There have been some great Designated Hitters in the history of baseball. David Ortiz is the first to come to mind in the here and now. Others have included Edgar Martinez, Don Baylor, Jim Thome and Frank Thomas. When the DH was first introduced, it appeared it would be the domain of aging sluggers whose best defensive years were behind them or young sluggers whose defense was shoddy at best.
As a fan, I used to want one of those sluggers in my team’s line-up, that team being the Texas Rangers. Even today, there’s a clamor among Rangers fans for Prince Fielder to transition to DH so we don’t have to put up with his lack of range as a first baseman. I no longer subscribe to that theory. The Rangers first foray into the World Series in 2010 put an end to my thinking that way.
In 2010, the Rangers had future Hall of Famer Vladimir Guerrero as their Designated Hitter. It was a match made in heaven. Here was a quality power hitter whose knees could no longer take the regular pounding of playing in right field every day. Vlad’s one year with Texas was superb: a .300/.345/.496 slash line with 29 home runs and 115 RBI. Guerrero slumped in September but rebounded a little in the playoffs with a .267 average, 3 doubles and 4 RBI in 11 games. Then came the World Series.
The problem with having your everyday DH being one of your main RBI guys is something’s got to give in the World Series when you visit the National League park and can’t use a DH. Either you sit a major part of your offense on the bench or you put his less than stellar defense on the field. Ron Washington felt he had no choice. Guerrero got penciled in as the Rangers’ right fielder, where he’d played all of 16 games in the regular season.
The problems surfaced immediately. Vlad committed two errors in what turned into a 3-run 8th inning that helped propel the Giants to an 11-7 Game 1 victory. So poor was his performance, Washington decided it was better for his slugger to ride the pine in Game 2.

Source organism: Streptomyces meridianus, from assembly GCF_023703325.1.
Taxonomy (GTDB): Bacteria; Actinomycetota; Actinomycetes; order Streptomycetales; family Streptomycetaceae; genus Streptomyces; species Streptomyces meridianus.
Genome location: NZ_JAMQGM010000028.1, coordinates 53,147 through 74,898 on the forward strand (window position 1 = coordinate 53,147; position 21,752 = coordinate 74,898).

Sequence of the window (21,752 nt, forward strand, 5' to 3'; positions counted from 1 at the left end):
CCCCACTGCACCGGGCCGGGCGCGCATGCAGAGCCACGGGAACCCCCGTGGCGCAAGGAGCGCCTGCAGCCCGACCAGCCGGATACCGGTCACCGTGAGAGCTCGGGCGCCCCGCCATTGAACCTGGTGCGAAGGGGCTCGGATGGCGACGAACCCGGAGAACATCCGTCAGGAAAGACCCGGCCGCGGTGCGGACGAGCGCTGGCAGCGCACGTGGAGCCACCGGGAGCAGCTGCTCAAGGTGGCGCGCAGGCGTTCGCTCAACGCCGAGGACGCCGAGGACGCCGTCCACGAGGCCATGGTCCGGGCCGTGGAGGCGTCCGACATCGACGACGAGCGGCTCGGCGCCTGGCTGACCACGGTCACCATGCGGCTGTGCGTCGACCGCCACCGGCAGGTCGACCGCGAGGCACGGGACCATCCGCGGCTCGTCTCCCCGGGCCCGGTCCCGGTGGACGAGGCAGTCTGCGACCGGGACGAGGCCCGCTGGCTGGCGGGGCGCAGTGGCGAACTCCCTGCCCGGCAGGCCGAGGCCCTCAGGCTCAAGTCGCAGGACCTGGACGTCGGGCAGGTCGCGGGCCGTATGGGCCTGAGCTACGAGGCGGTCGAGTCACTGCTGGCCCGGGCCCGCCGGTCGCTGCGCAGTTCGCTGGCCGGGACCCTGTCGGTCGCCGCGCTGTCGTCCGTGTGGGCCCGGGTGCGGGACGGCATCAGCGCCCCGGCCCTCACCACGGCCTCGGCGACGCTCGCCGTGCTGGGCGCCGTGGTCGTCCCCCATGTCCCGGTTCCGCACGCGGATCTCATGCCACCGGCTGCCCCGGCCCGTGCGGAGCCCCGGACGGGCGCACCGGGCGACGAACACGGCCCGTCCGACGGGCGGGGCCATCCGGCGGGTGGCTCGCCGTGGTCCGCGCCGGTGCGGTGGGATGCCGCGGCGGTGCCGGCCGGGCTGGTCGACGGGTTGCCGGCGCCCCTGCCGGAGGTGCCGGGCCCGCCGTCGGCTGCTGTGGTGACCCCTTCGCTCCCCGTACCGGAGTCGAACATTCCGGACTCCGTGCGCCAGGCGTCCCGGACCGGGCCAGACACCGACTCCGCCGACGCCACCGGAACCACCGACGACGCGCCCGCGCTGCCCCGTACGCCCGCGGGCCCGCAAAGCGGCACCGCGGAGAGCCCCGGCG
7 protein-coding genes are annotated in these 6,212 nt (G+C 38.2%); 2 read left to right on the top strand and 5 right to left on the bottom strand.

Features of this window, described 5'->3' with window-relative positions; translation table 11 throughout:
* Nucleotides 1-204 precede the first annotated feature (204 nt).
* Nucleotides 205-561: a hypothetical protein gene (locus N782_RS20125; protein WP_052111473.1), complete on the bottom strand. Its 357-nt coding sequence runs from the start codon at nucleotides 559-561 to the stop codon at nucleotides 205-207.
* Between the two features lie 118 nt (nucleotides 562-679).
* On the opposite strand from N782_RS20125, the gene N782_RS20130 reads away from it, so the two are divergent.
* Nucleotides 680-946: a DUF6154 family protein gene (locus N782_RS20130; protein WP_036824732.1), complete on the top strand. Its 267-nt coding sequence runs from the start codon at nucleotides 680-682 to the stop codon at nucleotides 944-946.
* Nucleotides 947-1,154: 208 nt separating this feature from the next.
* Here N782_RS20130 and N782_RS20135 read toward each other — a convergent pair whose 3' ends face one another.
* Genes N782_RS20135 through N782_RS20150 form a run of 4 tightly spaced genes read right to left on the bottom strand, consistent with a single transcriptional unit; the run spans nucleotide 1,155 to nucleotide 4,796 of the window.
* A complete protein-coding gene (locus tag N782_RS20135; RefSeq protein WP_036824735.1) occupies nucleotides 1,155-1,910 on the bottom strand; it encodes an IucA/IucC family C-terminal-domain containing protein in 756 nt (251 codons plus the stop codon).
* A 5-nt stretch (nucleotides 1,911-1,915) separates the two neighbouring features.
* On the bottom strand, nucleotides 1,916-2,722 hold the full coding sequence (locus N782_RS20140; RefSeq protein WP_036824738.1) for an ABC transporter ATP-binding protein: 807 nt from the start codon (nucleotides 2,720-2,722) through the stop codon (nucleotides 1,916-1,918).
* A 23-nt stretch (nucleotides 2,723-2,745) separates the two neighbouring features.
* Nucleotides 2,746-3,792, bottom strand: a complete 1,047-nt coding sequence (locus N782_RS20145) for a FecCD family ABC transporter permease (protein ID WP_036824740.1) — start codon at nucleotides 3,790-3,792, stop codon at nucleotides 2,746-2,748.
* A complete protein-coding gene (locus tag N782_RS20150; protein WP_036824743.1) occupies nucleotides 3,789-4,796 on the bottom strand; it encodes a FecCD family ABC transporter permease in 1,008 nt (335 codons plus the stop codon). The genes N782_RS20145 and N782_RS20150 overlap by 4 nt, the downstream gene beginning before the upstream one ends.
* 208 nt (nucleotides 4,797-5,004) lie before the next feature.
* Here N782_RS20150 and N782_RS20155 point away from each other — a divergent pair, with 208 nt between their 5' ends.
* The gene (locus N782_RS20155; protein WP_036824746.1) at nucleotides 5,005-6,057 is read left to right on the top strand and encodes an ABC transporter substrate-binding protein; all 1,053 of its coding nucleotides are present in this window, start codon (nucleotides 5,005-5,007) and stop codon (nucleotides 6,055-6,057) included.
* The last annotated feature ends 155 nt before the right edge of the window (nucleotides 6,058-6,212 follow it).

Lesson learned, right? To a certain extent. In 2011, Wash went with a carousel of Designated Hitters, led by Michael Young’s 69 games. Young also served as a sort of “Super Utility” infielder, getting starts at all four infield positions. He responded with a .338/.380/.474 year with 106 RBI despite just 11 homers. Again, Wash felt obligated to play Young in the field on the road in the 2011 World Series. Defensively, Young had a nickname among Rangers fans: PADMY, an acronym for “Past A Diving Michael Young”, heard often in the play-by-play. He wasn’t the butcher Guerrero was but there were better defensive options.
In the pivotal Game 6 in St. Louis (the One Strike Away Twice game that gave this blog its name), Young played first base and committed two errors, both eventually leading to runs. Without those errors, the Rangers may very well have been the World Series champs. We’ll never know.
That brings us to today and the Rangers are pretty certain Mitch Moreland is their primary DH. He will NOT, however, be the everyday DH for three reasons: 1) He’s a streaky hitter; 2) he doesn’t hit lefthanders well (a career .227/.289/.347) and 3) he is a walking injury case.
Fans have wanted to love Mitch Moreland for some time. He came along in 2010 when both Chris Davis and Justin Smoak bombed as the Rangers first baseman and contributed a decent 9 home runs and 25 RBI in 47 games. He further endeared himself with the fans by going 6 for 13 in the World Series, which included a Game 3 home run off Jonathon Sanchez that led to the lone Texas win in the Series.
Since 2011, Moreland has spent time on the disabled list in each of the last three seasons. He missed half of June and most of July in 2012, half of June in 2013 and more than half the season a year ago, playing his last game June 7th.
This has to be considered Moreland’s last shot with the Rangers. He has power potential, which is why they keep him around, but at some point he has to deliver. either by hitting southpaws better or by staying healthy. I’m not convinced he’s able to do either.
The question is who will serve as the Rangers DH against lefthanders? Washington gave Moreland every chance against lefties. Jeff Bannister is under no obligation. That’s why DH will likely be another revolving door, which isn’t a bad thing. Odds are Mitch plays mostly against righthanders and maybe he’ll play first base on occasion so Prince Fielder can DH (Moreland is OK defensively at 1st). Against lefties, the Rangers are hopeful newly acquired Kyle Blanks will be able to overcome injuries and tape into the power potential he showed with San Diego.
The problem here is Blanks has been just as injury prone as Moreland, thus making DH as much of a battle for playing time as left field is for Texas.
Moreland will play the most games at DH if he stays healthy. Beyond that, the spot in the order for Designated Hitter is probably Bannister’s best way of rotating quality at bats for the other three bench players. Unless Moreland is productive, it might also be the weakest position in the Rangers line-up.
Why not yet another missive on the travails of Michael Young? He’s everyone’s favorite punching bag this season. According to most sabermetrics, Young’s weak bat is exceeded only by the Royals’ Jeff Francoeur among everyday American League players. Even I have thoughtfully decided now wouldn’t be a bad time to give Mr. Ranger a few more days off than he’s been getting.